Gnathia dentata (Sars, 1872)
Gnathia are small (2-7 mm) marine isopods most typically found living benthically offshore. Unlike other isopods, they only have five pairs of legs. They also exhibit marked sexual dimorphism, with males having large heads and mandibles and females being inflated, with fused pereon somites 3-5 and reduced mouthparts. The young (praniza larvae) have a similar shape to the females and live as external parasites on fish in estuaries. Identification is based on characteristics of the adult male cephalon and mandibles.
In G. dentata (males 2.8-3.8 mm, females up to 4.3 mm), the cephalon, which is wider than long, has a tridentate process at the front, and the lateral tooth on the mandible projects outwards.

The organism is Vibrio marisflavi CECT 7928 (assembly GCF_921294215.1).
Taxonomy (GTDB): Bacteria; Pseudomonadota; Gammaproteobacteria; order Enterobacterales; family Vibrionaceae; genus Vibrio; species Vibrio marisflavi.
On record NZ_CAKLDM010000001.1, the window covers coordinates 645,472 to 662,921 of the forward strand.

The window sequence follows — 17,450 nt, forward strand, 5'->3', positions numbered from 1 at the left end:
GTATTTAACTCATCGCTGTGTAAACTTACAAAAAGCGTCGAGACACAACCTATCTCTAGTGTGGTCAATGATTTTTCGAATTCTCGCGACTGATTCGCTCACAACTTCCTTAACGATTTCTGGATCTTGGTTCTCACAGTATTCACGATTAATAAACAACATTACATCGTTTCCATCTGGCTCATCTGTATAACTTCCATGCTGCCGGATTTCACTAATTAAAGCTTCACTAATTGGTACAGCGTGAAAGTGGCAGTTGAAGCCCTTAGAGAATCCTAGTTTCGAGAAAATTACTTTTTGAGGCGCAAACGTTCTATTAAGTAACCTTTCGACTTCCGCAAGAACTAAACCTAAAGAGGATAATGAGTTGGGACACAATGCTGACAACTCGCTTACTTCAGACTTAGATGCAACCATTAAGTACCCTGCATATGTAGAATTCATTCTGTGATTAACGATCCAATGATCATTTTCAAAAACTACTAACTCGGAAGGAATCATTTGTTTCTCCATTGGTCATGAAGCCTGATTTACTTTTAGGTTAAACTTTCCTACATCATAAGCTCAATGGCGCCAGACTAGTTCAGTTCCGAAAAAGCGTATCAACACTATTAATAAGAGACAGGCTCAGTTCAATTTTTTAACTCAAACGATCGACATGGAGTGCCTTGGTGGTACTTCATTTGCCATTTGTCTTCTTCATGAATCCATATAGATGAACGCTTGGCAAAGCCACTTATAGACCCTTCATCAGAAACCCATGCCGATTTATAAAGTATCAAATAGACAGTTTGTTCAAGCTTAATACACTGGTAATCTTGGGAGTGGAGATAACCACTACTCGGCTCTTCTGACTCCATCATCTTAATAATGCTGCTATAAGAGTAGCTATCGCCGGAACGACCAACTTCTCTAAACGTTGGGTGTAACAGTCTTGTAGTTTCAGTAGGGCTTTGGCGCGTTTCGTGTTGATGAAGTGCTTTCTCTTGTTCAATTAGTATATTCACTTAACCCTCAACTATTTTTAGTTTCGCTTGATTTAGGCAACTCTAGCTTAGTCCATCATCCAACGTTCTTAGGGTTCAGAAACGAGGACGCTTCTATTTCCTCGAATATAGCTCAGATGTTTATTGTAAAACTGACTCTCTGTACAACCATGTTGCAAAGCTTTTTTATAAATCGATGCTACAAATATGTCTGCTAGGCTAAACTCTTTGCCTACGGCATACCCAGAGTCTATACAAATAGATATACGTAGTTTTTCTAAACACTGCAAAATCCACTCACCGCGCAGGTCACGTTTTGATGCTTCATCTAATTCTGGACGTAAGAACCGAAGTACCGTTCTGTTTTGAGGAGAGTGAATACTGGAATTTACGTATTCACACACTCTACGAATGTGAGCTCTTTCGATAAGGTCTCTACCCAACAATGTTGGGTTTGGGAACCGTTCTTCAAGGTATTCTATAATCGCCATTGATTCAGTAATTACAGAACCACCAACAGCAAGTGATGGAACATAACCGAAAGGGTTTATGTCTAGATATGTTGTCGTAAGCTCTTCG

Distribution and Habitat
Mostly an offshore species. G. dentata has occasionally been recorded intertidally in southern Britain and in the Irish Sea in Laminaria holdfasts.
Naylor, E. & A. Brandt. 2015. Intertidal Marine Isopods. Synopses of the British Fauna (New Series), No. 3. Field Studies Council, for The Linnean Society of London.